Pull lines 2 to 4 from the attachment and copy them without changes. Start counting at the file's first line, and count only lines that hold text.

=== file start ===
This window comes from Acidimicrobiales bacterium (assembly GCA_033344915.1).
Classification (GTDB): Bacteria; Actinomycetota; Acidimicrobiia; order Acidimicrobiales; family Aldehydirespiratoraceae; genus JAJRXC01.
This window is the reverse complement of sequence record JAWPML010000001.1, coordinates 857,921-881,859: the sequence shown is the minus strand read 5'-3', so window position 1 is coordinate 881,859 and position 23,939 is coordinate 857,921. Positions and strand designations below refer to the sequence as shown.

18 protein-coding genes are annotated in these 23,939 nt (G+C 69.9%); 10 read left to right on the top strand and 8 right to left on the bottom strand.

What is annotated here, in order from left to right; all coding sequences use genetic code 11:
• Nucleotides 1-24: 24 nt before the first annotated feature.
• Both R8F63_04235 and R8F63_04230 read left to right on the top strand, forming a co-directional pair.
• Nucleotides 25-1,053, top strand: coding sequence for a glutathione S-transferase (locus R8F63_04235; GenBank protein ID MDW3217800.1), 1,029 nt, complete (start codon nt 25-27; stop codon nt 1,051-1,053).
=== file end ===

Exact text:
Classification (GTDB): Bacteria; Actinomycetota; Acidimicrobiia; order Acidimicrobiales; family Aldehydirespiratoraceae; genus JAJRXC01.
This window is the reverse complement of sequence record JAWPML010000001.1, coordinates 857,921-881,859: the sequence shown is the minus strand read 5'-3', so window position 1 is coordinate 881,859 and position 23,939 is coordinate 857,921. Positions and strand designations below refer to the sequence as shown.

18 protein-coding genes are annotated in these 23,939 nt (G+C 69.9%); 10 read left to right on the top strand and 8 right to left on the bottom strand.